There is always a moment for me, early in any movie rather than late, where I ask myself if the storytelling is going to be good (or memorable, or quippy, or smart). Sometimes I am fooled into believing that it’s going to be great, as in The United States vs. Billie Holliday, where the movie starts out fine, gets bad and worse the longer I am sitting there, watching it crumble despite Andra Day’s fabulous performance. With Miranda July’s Kajillionaire, I knew that the story it was about to tell me was going to be a keeper, and I was not wrong. If you see Richard Jenkins standing at a downtown L.A. bus station, how can you not think of the pilot of Six Feet Under? The movie could easily be based on a graphic novel along the lines of Ghost World, and three streets along, Paul Thomas Anderson’s Magnolia might be unfolding.
To be fair, the movie also works perfectly on its own terms. Debra Winger and Evan Rachel Wood are almost unrecognisable under their long hair. Together with Jenkins, they play a family that is down on their luck, scamming and stealing mail, collecting discarded receipts in order to get a measly refund that will buy them food for the day. And on to the next day – any scam, any way to make five dollars is good enough for them. Life will not go on like that for much longer. It’s disheartening to see that they live in an abandoned office tract where the adjacent soap factory lets their excess spill dribble down the inside wall where the family swipe it off with rubbish bins just to keep their hideout dry.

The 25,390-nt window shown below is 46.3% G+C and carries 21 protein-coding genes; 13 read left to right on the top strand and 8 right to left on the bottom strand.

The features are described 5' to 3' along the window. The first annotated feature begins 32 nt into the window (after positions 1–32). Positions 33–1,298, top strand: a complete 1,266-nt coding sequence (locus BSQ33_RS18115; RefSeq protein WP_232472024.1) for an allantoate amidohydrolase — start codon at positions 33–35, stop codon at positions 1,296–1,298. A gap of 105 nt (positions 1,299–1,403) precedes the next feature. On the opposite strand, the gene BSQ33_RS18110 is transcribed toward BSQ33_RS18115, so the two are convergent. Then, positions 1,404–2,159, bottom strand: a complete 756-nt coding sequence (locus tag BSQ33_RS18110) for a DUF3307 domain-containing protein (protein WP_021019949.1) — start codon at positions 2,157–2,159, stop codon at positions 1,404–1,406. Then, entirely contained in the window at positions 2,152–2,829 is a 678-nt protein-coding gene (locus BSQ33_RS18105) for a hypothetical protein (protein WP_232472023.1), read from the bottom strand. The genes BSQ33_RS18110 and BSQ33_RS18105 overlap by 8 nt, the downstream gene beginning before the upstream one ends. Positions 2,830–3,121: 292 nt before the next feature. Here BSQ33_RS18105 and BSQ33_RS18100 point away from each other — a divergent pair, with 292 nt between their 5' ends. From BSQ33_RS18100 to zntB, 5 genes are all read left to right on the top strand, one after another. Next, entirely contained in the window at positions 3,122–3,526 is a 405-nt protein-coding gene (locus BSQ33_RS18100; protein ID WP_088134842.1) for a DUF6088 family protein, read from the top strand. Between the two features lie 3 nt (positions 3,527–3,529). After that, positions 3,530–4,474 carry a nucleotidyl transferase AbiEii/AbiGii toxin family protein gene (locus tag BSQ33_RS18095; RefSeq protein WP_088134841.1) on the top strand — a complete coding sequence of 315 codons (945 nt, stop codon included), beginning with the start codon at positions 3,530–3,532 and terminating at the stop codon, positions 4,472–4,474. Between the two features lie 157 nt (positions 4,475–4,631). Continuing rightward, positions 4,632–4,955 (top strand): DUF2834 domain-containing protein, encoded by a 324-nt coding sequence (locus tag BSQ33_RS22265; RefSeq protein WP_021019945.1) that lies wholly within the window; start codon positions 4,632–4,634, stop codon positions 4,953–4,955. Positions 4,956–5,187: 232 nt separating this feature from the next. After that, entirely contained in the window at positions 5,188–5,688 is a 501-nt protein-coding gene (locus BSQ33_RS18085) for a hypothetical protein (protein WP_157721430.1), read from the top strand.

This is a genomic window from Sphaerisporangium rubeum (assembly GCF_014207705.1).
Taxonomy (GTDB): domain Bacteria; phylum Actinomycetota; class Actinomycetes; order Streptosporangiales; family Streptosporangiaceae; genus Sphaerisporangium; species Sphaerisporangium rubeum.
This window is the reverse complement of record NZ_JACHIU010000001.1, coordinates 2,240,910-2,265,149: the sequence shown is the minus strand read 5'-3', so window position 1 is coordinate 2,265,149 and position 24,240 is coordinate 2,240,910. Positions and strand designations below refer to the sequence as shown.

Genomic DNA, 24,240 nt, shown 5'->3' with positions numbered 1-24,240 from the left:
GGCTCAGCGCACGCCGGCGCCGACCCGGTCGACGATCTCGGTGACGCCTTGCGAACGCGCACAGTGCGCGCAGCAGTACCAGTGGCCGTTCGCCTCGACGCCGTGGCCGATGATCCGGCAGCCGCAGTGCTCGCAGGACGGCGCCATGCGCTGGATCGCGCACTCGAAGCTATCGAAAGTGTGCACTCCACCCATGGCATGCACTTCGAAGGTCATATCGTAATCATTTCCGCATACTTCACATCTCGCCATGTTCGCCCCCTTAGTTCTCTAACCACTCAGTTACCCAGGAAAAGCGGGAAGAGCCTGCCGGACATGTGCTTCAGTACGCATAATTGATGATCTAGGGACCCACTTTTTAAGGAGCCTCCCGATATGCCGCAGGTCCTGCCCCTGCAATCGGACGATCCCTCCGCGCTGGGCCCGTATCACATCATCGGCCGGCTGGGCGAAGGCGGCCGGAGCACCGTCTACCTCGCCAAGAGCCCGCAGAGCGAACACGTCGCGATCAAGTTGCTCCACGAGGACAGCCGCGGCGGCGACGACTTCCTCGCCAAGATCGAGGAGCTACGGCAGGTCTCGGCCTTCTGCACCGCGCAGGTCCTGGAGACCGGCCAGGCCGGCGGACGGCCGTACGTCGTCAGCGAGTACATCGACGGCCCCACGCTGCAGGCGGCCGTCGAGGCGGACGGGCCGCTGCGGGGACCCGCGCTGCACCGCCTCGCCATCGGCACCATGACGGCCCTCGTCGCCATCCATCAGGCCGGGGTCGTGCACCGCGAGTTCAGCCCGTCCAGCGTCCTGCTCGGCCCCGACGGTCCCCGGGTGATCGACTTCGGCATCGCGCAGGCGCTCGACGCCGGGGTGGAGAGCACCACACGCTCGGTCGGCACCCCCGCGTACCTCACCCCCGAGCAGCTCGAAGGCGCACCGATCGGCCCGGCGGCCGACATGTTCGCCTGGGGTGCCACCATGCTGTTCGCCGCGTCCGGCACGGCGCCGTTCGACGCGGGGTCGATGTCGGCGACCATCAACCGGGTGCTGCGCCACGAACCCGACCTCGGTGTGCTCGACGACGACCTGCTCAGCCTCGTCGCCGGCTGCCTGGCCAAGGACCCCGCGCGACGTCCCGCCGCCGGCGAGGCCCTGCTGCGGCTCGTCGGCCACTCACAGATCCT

There is pent-up resentment in living from day to day, especially with the daughter (Evan Rachel Wood), who is called Old Dolio, and if that is not a sign that your parents are weirdos, eking out their existence on the edge of society, then teach me what is. She is 26, and while Mum and Dad might be too old to slide back into any kind of regular life, she still seems to see that option for herself. They don’t treat her as a daughter, but as a partner in petty crime. She is horrified to learn about something called the breast crawl and confronts her mother about it. Old Dolio wants her mother to call her Hon, and her mother cannot bring herself around to doing that. Such a scene is funny, sad, and painful, all at the same time.
Enter Melanie (Gina Rodridguez). She is bored with her job at an optician’s store and slides into the family’s life like warm honey. She wants to have a part in their shenanigans, too, and I started to wonder if, in a story full of crooks, if she was the one who would steal from them all. She is aghast when Dad, apparently with Mom’s blessing, wants to climb into a whirlpool with her. There are movies like that, where the smartest thieves hide in plain sight and steal from the obvious, lesser thieves. Not this time around – Kajillionaire is cleverer than that. Miranda July’s movies are populated with quirky, eccentric characters, but this time, she finds a kind of mold to keep quirkiness to a smaller degree and let the story unfold. That makes the characters, especially the family, stand out stronger. You might deplore the fact that Melanie, who becomes much more of a daughter than Old Dolio ever was, is not given any more of a back story, but that is a minor quibble in an otherwise very enganging movie.
The very last scene is not a surprise; it is long in the making, but it is a deserving last scene, and I felt all warm and gooey for the two characters in it. What really surprised me was who the real, hardcore crooks are, not unfeeling, but seeing another scam and going for it. It is heartbreaking to realise this, but it was there all along, in those characters, and Kajillionaire is very much a character-driven movie. Turns out July is a very much better storyteller than she is an actor.